“In many indigenous cultures there was no word for ‘nature’ because they did not experience wilderness as some ‘thing’ separate or distinct from themselves,” says Buddhist teacher Mark Coleman. It’s hard to imagine—now that we have become so disconnected from our origins—but in these wild moments we have glimpses of understanding, when we realize, says Mark: “Where does the sound of a robin singing and the vibration in our inner ear end?”
If we doubt that our souls remember this oneness, we need only look to the wild. George Monbiot, writer, environmentalist, and rewilding advocate, points to the remarkable story of the boar and the robin. For 700 years, wild boar had been absent from Britain. Once plentiful, they had been hunted and farmed out of existence, and the robins with whom they had a symbiotic relationship had been forced to find a different animal that would unearth grubs with its digging—the human gardener.
In 2009 in the Scottish Highlands a group called Trees for Life began a project to rewild Dundreggan, and in doing so released several boar onto the land. Within twenty minutes, the robins arrived and took up their place alongside the boar. It had been 700 years, but the robins remembered.
It is the same for us. When we swim alongside seals, come face to face with a great horned owl, or hear the call of a coyote, our own domestication falls away—we realize we have mistaken our identity. And in that moment of remembrance we let go of all the labels and the opinions, and take up our seat again as part of the whole—not apart from it. We join with the wildness. As I heard “The Forum” founder Werner Erhard once say: “Take all those opinions, all those achievements, and all the things you think you are and go tell it to the stars, and see if they care.”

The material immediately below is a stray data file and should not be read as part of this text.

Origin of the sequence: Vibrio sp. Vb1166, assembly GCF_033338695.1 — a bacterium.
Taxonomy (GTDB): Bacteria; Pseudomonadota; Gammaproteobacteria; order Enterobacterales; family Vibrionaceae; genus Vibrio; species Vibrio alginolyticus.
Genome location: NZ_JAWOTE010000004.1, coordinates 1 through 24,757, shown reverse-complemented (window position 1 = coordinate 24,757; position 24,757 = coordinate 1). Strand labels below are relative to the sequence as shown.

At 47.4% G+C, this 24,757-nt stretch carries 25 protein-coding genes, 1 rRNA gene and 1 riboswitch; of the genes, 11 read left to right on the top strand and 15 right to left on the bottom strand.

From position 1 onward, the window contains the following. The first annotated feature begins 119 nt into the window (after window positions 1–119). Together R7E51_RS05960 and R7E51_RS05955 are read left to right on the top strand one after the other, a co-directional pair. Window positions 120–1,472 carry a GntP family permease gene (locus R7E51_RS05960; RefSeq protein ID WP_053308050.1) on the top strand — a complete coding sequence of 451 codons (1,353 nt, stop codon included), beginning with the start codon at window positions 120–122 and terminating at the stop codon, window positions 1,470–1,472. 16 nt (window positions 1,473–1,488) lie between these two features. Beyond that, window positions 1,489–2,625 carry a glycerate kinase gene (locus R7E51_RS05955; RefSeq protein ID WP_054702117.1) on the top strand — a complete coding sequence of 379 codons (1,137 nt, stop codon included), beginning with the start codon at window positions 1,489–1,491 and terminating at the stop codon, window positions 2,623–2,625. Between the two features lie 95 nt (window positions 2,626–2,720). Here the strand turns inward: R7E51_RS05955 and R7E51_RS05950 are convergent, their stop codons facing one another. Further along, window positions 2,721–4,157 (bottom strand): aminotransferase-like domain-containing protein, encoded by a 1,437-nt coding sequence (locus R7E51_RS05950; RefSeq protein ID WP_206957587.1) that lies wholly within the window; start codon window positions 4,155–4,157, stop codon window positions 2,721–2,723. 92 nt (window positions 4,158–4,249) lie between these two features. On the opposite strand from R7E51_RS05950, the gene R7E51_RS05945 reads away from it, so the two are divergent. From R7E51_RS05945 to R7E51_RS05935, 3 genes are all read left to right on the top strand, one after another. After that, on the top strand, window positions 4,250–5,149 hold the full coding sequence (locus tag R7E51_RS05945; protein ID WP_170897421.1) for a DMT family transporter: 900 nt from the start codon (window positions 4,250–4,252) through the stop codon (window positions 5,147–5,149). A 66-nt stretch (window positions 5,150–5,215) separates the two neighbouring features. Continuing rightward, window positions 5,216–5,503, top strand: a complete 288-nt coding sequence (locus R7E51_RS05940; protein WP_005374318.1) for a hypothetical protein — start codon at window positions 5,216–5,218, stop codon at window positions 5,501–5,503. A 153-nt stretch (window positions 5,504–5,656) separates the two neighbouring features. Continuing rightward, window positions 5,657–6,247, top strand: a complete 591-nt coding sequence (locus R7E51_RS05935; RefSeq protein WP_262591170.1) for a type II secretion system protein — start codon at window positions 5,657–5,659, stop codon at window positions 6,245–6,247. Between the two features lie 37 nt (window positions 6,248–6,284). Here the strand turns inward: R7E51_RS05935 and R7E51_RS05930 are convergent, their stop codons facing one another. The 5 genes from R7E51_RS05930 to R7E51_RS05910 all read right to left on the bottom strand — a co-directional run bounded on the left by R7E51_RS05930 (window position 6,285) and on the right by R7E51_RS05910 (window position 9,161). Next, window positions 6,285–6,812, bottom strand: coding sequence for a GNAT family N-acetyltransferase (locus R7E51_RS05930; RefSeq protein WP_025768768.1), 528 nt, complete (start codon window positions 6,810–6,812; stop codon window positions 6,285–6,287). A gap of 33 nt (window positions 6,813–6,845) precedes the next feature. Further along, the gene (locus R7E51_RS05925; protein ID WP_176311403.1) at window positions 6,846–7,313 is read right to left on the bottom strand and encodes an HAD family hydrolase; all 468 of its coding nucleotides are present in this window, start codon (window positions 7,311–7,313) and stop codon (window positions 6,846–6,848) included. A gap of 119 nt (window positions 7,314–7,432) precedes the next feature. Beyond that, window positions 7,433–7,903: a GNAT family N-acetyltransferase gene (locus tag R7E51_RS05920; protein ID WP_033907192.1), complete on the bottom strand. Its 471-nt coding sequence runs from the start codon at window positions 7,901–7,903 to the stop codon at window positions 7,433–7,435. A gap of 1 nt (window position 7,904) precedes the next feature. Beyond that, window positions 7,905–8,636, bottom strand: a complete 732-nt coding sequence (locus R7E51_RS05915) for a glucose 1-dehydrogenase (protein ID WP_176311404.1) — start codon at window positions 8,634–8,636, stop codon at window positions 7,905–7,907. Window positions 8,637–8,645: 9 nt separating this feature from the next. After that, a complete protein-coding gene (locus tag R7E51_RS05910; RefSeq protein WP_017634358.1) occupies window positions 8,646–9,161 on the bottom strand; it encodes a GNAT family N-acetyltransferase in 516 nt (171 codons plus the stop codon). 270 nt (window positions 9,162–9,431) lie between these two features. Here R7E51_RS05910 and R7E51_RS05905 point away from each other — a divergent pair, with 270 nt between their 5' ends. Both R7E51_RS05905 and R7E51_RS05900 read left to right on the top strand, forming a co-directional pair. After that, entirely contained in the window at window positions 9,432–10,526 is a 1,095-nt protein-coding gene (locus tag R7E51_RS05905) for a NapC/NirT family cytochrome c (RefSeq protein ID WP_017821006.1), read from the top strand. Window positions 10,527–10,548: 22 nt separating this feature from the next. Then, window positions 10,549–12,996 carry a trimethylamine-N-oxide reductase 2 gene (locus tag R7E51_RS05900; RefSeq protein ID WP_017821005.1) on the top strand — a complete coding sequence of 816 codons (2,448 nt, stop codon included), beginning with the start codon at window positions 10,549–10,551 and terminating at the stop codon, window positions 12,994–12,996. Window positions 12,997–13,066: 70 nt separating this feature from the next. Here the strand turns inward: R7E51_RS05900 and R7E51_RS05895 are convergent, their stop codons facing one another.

It’s not that we don’t matter. It’s that what we think matters, doesn’t—and the wilderness reminds us of this every time we meet it head-on. It wakes us up. Faced with its raw, pristine honesty, we catch a glimpse of an “us” without limitations. If open, we come away knowing that the mental constructs we have built must be abandoned for us to return to that state of freedom and oneness.
Search every wisdom teaching and this is the message: The Earth and our spirit are one and the same, and we need only look to Earth to learn who we are. The growing field of spiritual ecology seeks to remind us of this. Search science and the message stays the same. In the words of Albert Einstein: “Look deep into nature, and then you will understand everything better.”
In the witnessing of the wild, we remember and reclaim our own. When I got back to the village from the hike with my aunt I sat down with one of the women as she painted. I wanted to understand why art was so important to the Aboriginal community, and I told her about the bird. “And you remembered who you are…” She said. “And now you know why we paint the stories—to remind the young ones of who they are.”
And this is why we must try harder to preserve the wilderness—because if it is ceases to exist for the generations that follow us, not only are we denying them the beauty of witnessing a tiny gold and red bird in a desolate canyon, but we are denying them the chance to remember who they are.
Author’s note: This article was written initially for Wanderlust.com